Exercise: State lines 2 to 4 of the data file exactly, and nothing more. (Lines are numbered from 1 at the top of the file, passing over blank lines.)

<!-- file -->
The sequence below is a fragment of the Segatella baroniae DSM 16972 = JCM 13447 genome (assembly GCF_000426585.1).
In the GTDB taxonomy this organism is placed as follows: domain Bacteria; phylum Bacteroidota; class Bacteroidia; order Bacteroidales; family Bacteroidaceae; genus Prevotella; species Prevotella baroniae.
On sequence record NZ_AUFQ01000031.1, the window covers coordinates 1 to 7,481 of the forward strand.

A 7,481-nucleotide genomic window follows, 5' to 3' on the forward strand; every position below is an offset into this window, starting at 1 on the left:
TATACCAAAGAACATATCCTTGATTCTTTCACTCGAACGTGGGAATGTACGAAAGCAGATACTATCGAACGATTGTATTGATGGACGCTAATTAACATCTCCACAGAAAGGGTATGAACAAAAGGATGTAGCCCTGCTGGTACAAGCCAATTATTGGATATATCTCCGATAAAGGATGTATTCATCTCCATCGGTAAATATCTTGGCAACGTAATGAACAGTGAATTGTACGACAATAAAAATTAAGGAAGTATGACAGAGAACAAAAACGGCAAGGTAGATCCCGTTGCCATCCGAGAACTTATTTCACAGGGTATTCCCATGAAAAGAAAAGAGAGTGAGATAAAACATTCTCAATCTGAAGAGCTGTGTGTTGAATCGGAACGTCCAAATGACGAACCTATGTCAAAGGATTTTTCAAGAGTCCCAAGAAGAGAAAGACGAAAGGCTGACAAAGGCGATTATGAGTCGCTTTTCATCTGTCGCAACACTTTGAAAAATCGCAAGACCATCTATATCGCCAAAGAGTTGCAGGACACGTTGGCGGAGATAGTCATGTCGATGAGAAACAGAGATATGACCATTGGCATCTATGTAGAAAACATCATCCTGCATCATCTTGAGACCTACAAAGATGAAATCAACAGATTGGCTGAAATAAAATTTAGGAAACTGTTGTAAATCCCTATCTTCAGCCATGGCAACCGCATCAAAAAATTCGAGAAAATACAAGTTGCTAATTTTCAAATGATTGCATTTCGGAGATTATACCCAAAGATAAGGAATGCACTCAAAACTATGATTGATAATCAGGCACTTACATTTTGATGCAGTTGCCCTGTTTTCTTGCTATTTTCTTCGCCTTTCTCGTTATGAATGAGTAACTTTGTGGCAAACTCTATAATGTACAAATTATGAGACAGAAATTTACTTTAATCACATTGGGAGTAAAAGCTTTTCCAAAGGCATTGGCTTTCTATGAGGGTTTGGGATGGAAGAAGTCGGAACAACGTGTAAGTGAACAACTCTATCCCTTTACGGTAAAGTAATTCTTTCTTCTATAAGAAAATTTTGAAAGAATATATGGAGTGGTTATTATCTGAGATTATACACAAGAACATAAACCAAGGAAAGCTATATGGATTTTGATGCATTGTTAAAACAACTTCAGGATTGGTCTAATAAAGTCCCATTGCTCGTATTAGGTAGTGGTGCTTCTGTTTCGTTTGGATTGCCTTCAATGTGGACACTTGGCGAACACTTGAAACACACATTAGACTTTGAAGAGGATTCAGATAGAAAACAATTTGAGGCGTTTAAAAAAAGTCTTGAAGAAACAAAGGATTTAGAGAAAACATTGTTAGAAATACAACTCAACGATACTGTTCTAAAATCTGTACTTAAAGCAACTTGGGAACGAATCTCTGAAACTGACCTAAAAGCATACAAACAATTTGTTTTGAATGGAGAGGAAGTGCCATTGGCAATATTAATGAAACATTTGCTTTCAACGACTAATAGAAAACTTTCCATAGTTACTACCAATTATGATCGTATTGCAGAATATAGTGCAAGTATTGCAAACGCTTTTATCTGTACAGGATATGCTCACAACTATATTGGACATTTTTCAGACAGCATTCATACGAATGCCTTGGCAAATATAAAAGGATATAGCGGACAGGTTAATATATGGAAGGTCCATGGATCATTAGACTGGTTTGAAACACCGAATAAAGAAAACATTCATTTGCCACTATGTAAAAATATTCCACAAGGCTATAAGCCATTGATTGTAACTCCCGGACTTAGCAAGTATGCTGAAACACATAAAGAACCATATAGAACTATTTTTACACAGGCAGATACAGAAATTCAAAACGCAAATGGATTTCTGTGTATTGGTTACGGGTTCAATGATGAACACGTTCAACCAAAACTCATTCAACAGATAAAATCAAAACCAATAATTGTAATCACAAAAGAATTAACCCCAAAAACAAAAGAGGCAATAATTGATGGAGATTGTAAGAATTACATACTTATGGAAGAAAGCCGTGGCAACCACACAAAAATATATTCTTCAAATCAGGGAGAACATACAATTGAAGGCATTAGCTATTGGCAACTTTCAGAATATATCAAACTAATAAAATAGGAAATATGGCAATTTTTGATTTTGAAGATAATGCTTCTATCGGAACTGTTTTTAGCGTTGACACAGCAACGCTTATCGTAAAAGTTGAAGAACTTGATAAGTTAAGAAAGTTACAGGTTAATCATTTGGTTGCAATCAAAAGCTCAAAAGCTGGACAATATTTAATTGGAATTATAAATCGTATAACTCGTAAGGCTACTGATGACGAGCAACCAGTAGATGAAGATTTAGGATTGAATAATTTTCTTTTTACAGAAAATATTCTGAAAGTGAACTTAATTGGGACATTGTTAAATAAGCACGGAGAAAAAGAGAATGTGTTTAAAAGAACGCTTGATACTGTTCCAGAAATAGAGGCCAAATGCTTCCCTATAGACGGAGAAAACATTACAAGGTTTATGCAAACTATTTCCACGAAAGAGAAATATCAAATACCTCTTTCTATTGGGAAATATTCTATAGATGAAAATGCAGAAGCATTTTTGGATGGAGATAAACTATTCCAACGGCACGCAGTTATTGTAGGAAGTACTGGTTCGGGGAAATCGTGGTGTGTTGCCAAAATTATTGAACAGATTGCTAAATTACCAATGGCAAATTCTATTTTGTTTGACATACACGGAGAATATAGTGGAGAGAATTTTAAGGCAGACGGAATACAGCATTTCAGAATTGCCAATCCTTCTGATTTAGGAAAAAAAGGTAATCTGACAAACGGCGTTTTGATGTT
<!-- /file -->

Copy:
In the GTDB taxonomy this organism is placed as follows: domain Bacteria; phylum Bacteroidota; class Bacteroidia; order Bacteroidales; family Bacteroidaceae; genus Prevotella; species Prevotella baroniae.
On sequence record NZ_AUFQ01000031.1, the window covers coordinates 1 to 7,481 of the forward strand.

A 7,481-nucleotide genomic window follows, 5' to 3' on the forward strand; every position below is an offset into this window, starting at 1 on the left: